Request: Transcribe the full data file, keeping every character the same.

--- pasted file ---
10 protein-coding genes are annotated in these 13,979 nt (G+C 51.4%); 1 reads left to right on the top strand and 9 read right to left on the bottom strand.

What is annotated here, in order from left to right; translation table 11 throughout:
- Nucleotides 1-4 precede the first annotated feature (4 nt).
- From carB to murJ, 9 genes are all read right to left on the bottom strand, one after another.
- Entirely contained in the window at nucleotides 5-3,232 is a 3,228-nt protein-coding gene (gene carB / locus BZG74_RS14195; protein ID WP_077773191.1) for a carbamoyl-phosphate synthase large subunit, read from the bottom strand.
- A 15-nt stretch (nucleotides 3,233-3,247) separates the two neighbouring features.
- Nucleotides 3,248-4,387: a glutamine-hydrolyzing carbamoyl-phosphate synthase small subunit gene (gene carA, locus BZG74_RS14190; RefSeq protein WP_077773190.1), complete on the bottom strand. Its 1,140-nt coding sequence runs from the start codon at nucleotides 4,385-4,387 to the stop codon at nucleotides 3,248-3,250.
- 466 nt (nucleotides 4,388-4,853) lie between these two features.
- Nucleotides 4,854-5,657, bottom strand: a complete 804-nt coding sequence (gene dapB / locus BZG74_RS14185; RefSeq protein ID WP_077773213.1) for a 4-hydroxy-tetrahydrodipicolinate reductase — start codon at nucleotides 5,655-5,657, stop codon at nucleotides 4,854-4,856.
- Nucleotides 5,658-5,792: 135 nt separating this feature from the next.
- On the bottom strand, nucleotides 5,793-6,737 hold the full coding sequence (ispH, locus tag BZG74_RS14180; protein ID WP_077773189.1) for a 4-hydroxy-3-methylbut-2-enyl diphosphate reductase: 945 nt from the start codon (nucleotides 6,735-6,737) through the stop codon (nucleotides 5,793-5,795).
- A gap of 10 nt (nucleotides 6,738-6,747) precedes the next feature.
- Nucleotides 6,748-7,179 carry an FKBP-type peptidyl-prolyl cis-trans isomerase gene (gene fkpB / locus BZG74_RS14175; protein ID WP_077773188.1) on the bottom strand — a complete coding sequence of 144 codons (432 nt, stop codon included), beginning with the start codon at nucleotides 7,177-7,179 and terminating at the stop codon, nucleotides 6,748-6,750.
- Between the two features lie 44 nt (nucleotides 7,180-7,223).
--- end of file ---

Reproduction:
10 protein-coding genes are annotated in these 13,979 nt (G+C 51.4%); 1 reads left to right on the top strand and 9 read right to left on the bottom strand.

What is annotated here, in order from left to right; translation table 11 throughout:
- Nucleotides 1-4 precede the first annotated feature (4 nt).
- From carB to murJ, 9 genes are all read right to left on the bottom strand, one after another.
- Entirely contained in the window at nucleotides 5-3,232 is a 3,228-nt protein-coding gene (gene carB / locus BZG74_RS14195; protein ID WP_077773191.1) for a carbamoyl-phosphate synthase large subunit, read from the bottom strand.
- A 15-nt stretch (nucleotides 3,233-3,247) separates the two neighbouring features.
- Nucleotides 3,248-4,387: a glutamine-hydrolyzing carbamoyl-phosphate synthase small subunit gene (gene carA, locus BZG74_RS14190; RefSeq protein WP_077773190.1), complete on the bottom strand. Its 1,140-nt coding sequence runs from the start codon at nucleotides 4,385-4,387 to the stop codon at nucleotides 3,248-3,250.
- 466 nt (nucleotides 4,388-4,853) lie between these two features.
- Nucleotides 4,854-5,657, bottom strand: a complete 804-nt coding sequence (gene dapB / locus BZG74_RS14185; RefSeq protein ID WP_077773213.1) for a 4-hydroxy-tetrahydrodipicolinate reductase — start codon at nucleotides 5,655-5,657, stop codon at nucleotides 4,854-4,856.
- Nucleotides 5,658-5,792: 135 nt separating this feature from the next.
- On the bottom strand, nucleotides 5,793-6,737 hold the full coding sequence (ispH, locus tag BZG74_RS14180; protein ID WP_077773189.1) for a 4-hydroxy-3-methylbut-2-enyl diphosphate reductase: 945 nt from the start codon (nucleotides 6,735-6,737) through the stop codon (nucleotides 5,793-5,795).
- A gap of 10 nt (nucleotides 6,738-6,747) precedes the next feature.
- Nucleotides 6,748-7,179 carry an FKBP-type peptidyl-prolyl cis-trans isomerase gene (gene fkpB / locus BZG74_RS14175; protein ID WP_077773188.1) on the bottom strand — a complete coding sequence of 144 codons (432 nt, stop codon included), beginning with the start codon at nucleotides 7,177-7,179 and terminating at the stop codon, nucleotides 6,748-6,750.
- Between the two features lie 44 nt (nucleotides 7,180-7,223).